Michael Chabon's new novel ought to come with a CD of essential listening, for those readers whose knowledge of jazz and soul is lacking. Its male protagonists, longtime friends and bandmates Archy Stallings and Nat Jaffe, run a used record store in Oakland, California, under threat from the megastore due to open mere blocks away. And everything in Telegraph Avenue is musical. Archy is "a hi-hat of regret, struck hard and resounding." Nat is "crooked as a finger on a guitar string, humming like a struck length of wire."
At times, the prose is so loaded with imagery that it overwhelms the action. In one two-paragraph stretch, the Stallings' marital tension is compared to weather; hoodie-wearing kids to popcorn servings; anger to an improvised explosive device; and a view to a painting. Chabon's language can be like free jazz, the tune obscured by a flurry of sounds, until it resolves again, and segues into a string of toe-tapping, complementary solos.
Those solos belong not just to Archy and Nat, but to their families: their wives Gwen and Aviva; and their sons, Julie and Titus, who have started a sexual relationship. Meanwhile, Archy's estranged father, an erstwhile blaxploitation star, loiters with intent in the book's background. There's even a cameo from a pre-presidential senator Barack Obama. (The story is set in 2004.)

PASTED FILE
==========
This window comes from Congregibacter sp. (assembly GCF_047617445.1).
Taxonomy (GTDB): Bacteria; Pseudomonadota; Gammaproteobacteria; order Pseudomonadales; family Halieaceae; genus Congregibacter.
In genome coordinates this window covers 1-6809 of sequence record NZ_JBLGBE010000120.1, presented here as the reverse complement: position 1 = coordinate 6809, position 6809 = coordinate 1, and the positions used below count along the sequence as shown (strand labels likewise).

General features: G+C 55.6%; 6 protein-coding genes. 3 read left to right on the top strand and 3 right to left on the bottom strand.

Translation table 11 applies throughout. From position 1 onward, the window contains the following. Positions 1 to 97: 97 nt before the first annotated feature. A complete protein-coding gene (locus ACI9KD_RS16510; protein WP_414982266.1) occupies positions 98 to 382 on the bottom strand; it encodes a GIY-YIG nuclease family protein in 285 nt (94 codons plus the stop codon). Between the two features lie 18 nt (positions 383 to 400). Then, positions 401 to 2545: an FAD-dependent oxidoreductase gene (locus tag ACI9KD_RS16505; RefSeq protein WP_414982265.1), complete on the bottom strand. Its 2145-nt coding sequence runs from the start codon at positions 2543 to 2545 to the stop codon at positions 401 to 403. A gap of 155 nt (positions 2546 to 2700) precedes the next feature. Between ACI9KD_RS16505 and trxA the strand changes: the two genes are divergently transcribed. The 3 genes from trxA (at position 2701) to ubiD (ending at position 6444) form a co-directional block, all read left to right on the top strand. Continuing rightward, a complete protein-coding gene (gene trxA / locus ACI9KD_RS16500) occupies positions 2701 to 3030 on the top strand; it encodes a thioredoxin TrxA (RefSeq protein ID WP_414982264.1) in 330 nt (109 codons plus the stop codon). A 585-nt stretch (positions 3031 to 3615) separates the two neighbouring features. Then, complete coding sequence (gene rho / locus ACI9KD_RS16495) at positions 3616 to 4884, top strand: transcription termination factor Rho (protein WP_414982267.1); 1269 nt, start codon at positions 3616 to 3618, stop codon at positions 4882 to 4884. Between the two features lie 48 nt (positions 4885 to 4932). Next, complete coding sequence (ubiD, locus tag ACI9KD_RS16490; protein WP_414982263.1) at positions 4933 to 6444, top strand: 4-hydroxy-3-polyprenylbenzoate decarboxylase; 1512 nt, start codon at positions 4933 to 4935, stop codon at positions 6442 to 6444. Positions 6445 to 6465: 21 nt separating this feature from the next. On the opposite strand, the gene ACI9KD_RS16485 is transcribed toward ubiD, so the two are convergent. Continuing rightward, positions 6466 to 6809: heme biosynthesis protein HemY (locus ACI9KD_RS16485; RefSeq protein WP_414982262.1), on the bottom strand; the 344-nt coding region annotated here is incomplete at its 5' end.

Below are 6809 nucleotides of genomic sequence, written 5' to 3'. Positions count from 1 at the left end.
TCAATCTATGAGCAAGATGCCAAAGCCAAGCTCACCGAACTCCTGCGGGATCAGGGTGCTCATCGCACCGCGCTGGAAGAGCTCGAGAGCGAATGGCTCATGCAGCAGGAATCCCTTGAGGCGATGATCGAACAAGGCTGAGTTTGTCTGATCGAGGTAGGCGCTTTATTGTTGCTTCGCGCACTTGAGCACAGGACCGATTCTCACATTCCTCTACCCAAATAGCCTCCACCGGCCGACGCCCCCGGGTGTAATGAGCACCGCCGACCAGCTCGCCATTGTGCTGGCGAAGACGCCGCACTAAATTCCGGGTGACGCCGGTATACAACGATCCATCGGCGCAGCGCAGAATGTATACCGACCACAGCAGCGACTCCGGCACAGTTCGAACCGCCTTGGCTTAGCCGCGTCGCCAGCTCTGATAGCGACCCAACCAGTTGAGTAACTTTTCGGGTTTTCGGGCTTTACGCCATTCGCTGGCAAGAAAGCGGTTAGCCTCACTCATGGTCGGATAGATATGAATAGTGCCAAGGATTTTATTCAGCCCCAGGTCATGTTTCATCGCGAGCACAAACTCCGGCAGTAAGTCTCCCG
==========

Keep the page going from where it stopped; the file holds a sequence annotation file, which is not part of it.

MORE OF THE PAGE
Telegraph Avenue follows Chabon's adorable campus caper Wonder Boys, his masterful geek epic The Amazing Adventures of Kavalier and Clay, and the gripping Jewish noir The Yiddish Policemen's Union. It's five years since that last novel proper, though he's published two books of essays and a short historical adventure for young adults in the interim. His last essay collection, Manhood for Amateurs: The Pleasures and Regrets of a Husband, Father, and Son, undoubtedly informs the male characters of Telegraph Avenue. Indeed, its subtitle neatly sums up Archy's entire narrative. To his credit, Chabon doesn't mount a straightforward defence of the little guy versus The Man, and Nat and Archy's fierce, semi-rational affection for their ailing record store is entwined with their flaws as husbands and fathers.
Chabon's latest is neither as expansive and moving as Kavalier and Clay, nor as intriguingly eccentric as The Yiddish Policemen's Union. But like a favourite old jazz LP, it's richly pleasurable from beginning to end.